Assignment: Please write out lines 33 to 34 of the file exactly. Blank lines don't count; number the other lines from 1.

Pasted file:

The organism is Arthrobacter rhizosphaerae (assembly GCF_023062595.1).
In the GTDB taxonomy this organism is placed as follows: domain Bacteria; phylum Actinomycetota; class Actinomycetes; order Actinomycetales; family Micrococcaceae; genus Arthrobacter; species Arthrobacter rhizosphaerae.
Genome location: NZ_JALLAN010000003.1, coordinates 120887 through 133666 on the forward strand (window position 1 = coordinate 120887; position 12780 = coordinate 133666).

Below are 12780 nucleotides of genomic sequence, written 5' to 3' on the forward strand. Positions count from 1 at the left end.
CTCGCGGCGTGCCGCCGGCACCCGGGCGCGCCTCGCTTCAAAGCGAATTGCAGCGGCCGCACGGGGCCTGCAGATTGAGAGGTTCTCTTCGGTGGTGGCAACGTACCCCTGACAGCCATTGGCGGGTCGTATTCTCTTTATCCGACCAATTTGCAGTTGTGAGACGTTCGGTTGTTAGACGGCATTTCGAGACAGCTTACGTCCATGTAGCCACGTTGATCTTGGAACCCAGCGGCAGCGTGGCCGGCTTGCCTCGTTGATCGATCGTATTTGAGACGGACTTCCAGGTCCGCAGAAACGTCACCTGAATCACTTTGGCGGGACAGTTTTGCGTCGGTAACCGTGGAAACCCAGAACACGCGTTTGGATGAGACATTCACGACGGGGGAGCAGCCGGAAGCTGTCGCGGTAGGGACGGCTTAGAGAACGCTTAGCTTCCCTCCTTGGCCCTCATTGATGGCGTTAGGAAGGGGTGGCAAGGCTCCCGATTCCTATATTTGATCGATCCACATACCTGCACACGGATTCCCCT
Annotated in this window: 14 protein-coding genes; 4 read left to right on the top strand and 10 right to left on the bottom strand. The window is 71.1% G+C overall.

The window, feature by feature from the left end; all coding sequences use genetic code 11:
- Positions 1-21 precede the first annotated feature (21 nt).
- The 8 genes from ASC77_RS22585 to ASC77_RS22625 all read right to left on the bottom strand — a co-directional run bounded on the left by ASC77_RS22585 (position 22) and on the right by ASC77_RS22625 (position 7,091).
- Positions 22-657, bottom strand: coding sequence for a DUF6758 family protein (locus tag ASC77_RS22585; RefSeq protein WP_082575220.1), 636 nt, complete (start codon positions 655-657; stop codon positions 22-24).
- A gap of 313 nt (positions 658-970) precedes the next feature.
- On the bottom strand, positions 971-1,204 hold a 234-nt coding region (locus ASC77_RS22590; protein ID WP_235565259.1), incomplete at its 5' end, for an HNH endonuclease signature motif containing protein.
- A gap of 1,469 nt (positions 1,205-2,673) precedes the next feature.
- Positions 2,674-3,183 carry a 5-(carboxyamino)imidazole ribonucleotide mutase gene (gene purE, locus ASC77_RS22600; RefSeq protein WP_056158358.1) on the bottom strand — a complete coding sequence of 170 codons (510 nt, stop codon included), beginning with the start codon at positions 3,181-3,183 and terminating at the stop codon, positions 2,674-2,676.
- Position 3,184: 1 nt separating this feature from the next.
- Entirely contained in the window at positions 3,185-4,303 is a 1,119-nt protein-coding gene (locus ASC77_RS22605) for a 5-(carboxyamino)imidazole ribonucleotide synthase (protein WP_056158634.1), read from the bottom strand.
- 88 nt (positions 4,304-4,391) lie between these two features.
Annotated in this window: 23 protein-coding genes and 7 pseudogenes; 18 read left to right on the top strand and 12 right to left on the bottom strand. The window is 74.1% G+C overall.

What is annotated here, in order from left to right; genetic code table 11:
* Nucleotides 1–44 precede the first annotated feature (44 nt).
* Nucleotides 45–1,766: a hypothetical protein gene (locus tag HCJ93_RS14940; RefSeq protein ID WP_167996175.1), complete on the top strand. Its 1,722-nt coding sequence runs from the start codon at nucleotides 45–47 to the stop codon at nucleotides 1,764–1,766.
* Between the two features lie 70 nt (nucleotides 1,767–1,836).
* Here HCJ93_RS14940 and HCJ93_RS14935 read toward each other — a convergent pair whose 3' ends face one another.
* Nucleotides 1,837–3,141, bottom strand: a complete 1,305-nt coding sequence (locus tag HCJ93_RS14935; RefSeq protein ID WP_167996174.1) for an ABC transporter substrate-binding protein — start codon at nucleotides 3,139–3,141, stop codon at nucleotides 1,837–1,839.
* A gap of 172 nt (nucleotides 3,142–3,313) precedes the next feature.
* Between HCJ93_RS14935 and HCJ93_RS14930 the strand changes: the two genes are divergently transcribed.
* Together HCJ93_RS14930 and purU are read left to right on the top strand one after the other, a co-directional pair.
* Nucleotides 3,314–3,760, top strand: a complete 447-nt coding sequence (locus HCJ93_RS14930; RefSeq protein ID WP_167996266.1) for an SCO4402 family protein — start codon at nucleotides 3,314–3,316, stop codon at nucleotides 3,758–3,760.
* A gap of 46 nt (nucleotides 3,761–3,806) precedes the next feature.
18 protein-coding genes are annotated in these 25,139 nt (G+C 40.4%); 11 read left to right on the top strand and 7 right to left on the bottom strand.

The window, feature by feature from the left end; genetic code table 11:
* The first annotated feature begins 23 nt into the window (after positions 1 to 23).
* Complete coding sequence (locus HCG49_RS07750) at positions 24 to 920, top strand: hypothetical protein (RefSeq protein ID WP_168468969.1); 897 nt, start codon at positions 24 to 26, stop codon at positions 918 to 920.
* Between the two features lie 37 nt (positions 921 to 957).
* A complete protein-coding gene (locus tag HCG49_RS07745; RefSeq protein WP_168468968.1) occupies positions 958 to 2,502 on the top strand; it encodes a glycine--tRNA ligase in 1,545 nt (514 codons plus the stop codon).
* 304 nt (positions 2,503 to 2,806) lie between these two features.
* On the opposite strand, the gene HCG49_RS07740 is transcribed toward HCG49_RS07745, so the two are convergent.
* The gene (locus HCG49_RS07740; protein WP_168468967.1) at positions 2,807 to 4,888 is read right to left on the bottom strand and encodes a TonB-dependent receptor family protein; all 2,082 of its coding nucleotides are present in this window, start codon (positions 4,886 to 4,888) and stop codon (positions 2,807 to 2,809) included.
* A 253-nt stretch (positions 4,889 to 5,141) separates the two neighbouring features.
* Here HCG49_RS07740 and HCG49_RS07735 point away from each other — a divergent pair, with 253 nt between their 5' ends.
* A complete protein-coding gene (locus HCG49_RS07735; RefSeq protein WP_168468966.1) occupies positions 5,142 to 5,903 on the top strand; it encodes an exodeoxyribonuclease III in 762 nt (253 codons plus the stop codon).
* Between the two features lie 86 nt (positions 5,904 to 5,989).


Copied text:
* Complete coding sequence (locus HCG49_RS07750) at positions 24 to 920, top strand: hypothetical protein (RefSeq protein ID WP_168468969.1); 897 nt, start codon at positions 24 to 26, stop codon at positions 918 to 920.
* Between the two features lie 37 nt (positions 921 to 957).